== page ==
The world's biggest banks could be forced to break up if Fed's Neel Kashkari gets his way

Jasper Jolly
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Kashkari Testifies At House Hearing On Bailout
Neel Kashkari was intimately involved in the controversial bailout of 2008 (Source: Getty)

The biggest banks in the US could be forced to break up their operations under new plans to tackle “too big to fail” banks by dramatically increasing their capital holding requirements unveiled by an influential US central bank governor.

The risks posed by systemically important “mega banks” were also compared to “terrorism” by Neel Kashkari, a member of the Federal Reserve’s rate-setting Open Market Committee and governor of the Minneapolis Fed.

So-called shadow banks – which includes investment funds and hedge funds with debt of more than $50bn (£40.2bn) – could also be taxed on their debt to ensure that systemic vulnerabilities do not move to another sector.

The “Minneapolis Plan” aims to limit the chance of controversial government bailouts of the banking sector to less than 10 per cent, down from a 67 per cent probability currently.

The plan would force banks larger than $250bn to hold 23.5 per cent of risk-weighted assets, excluding long-term – and therefore less liquid – debt which would be difficult to cash in a financial crisis.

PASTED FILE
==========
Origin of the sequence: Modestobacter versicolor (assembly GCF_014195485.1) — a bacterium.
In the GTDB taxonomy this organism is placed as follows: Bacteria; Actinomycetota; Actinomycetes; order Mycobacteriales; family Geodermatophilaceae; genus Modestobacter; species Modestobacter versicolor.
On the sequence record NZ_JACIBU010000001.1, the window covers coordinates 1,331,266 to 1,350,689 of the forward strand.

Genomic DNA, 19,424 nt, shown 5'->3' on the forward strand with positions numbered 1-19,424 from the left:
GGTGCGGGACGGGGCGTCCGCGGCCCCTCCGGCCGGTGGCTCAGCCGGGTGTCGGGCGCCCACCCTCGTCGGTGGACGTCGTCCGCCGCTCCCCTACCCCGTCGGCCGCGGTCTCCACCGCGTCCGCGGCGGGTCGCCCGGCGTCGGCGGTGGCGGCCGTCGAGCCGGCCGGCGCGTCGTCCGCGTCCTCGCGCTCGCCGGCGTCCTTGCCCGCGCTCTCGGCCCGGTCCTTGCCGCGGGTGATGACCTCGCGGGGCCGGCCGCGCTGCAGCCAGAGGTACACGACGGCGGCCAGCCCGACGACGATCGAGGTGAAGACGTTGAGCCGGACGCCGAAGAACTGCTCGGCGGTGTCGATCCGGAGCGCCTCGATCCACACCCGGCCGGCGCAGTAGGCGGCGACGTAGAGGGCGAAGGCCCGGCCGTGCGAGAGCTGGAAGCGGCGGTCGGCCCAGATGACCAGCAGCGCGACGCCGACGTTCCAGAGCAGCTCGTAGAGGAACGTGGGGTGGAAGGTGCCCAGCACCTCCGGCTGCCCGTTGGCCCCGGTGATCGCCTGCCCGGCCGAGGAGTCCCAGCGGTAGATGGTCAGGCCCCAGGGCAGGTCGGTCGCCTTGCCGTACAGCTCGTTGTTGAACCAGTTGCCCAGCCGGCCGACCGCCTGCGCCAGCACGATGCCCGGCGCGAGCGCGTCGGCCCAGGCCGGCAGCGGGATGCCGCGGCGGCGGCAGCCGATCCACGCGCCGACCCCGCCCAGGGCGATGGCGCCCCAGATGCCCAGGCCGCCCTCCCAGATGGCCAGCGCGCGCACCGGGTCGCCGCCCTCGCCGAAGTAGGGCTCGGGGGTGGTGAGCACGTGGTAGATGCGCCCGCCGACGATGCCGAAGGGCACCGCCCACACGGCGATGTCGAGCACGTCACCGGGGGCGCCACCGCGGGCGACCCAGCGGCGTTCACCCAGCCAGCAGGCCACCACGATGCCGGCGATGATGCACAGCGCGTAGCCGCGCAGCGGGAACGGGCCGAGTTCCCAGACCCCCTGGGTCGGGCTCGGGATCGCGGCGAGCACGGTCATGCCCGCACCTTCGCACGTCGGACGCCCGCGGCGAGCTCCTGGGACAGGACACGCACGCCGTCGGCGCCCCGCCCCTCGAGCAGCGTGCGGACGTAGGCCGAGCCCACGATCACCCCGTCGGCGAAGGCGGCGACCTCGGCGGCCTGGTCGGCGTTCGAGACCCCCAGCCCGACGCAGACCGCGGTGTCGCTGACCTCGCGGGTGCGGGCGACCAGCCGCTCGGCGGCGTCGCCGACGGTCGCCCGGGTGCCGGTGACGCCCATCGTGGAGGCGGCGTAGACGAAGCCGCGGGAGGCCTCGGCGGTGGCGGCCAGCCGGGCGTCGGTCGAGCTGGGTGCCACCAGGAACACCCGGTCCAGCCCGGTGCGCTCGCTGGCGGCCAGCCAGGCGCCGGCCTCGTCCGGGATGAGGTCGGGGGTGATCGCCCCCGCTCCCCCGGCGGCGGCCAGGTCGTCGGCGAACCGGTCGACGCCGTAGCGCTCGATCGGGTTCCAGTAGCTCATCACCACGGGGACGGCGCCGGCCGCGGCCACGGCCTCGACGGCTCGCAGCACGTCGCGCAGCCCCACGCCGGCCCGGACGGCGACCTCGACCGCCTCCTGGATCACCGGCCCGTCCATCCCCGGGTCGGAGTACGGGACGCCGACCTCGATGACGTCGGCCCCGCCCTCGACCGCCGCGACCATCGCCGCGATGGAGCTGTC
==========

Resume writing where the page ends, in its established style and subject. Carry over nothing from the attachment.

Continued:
The plan will face severe opposition from Wall Street, as any further capital requirements would weigh heavily on bank profits.

Read more: Federal Reserve holds rates ahead of US presidential election

The reaction of the incoming Donald Trump US presidential administration may start to take shape as his central economic team becomes clearer.

On the campaign trail Trump hit out at central bankers, including governor Janet Yellen, but also decried the power of Wall Street in a sharp departure from traditional Republican party platforms.

The proposals from Kashkari, a former Goldman Sachs banker as well as a NASA engineer, would deliberately increase the penalties for big banks that do not restructure their operations.

“We believe the threat of these massive increases in capital will provide strong incentives for the largest banks to restructure themselves so that they are no longer systemically important,” he said.

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